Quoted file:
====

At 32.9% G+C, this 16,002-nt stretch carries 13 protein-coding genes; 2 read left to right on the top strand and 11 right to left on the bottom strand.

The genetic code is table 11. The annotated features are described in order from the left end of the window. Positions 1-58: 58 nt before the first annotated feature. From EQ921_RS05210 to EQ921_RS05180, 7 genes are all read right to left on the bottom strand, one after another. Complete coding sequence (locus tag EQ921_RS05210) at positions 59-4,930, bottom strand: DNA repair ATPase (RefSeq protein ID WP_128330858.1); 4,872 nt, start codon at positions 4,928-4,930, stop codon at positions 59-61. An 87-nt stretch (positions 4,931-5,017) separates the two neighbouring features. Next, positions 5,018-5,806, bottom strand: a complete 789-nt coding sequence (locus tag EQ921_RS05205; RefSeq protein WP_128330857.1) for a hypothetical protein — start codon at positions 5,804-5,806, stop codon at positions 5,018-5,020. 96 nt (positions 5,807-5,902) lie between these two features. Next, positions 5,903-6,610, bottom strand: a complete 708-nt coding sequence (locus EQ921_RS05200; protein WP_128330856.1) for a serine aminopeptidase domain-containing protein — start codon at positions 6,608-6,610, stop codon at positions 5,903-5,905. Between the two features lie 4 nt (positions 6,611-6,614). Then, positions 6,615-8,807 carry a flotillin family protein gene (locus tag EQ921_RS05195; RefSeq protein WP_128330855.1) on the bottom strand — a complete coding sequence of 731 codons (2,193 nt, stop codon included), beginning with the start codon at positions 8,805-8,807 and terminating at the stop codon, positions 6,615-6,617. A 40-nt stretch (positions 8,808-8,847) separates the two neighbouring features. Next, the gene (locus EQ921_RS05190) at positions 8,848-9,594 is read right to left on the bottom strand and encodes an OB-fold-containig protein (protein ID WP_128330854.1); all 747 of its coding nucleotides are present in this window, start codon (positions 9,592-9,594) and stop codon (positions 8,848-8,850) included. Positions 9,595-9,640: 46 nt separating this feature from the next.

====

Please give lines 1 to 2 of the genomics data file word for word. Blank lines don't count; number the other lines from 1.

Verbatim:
At 32.9% G+C, this 16,002-nt stretch carries 13 protein-coding genes; 2 read left to right on the top strand and 11 right to left on the bottom strand.

The genetic code is table 11. The annotated features are described in order from the left end of the window. Positions 1-58: 58 nt before the first annotated feature. From EQ921_RS05210 to EQ921_RS05180, 7 genes are all read right to left on the bottom strand, one after another. Complete coding sequence (locus tag EQ921_RS05210) at positions 59-4,930, bottom strand: DNA repair ATPase (RefSeq protein ID WP_128330858.1); 4,872 nt, start codon at positions 4,928-4,930, stop codon at positions 59-61. An 87-nt stretch (positions 4,931-5,017) separates the two neighbouring features. Next, positions 5,018-5,806, bottom strand: a complete 789-nt coding sequence (locus tag EQ921_RS05205; RefSeq protein WP_128330857.1) for a hypothetical protein — start codon at positions 5,804-5,806, stop codon at positions 5,018-5,020. 96 nt (positions 5,807-5,902) lie between these two features. Next, positions 5,903-6,610, bottom strand: a complete 708-nt coding sequence (locus EQ921_RS05200; protein WP_128330856.1) for a serine aminopeptidase domain-containing protein — start codon at positions 6,608-6,610, stop codon at positions 5,903-5,905. Between the two features lie 4 nt (positions 6,611-6,614). Then, positions 6,615-8,807 carry a flotillin family protein gene (locus tag EQ921_RS05195; RefSeq protein WP_128330855.1) on the bottom strand — a complete coding sequence of 731 codons (2,193 nt, stop codon included), beginning with the start codon at positions 8,805-8,807 and terminating at the stop codon, positions 6,615-6,617. A 40-nt stretch (positions 8,808-8,847) separates the two neighbouring features. Next, the gene (locus EQ921_RS05190) at positions 8,848-9,594 is read right to left on the bottom strand and encodes an OB-fold-containig protein (protein ID WP_128330854.1); all 747 of its coding nucleotides are present in this window, start codon (positions 9,592-9,594) and stop codon (positions 8,848-8,850) included. Positions 9,595-9,640: 46 nt separating this feature from the next.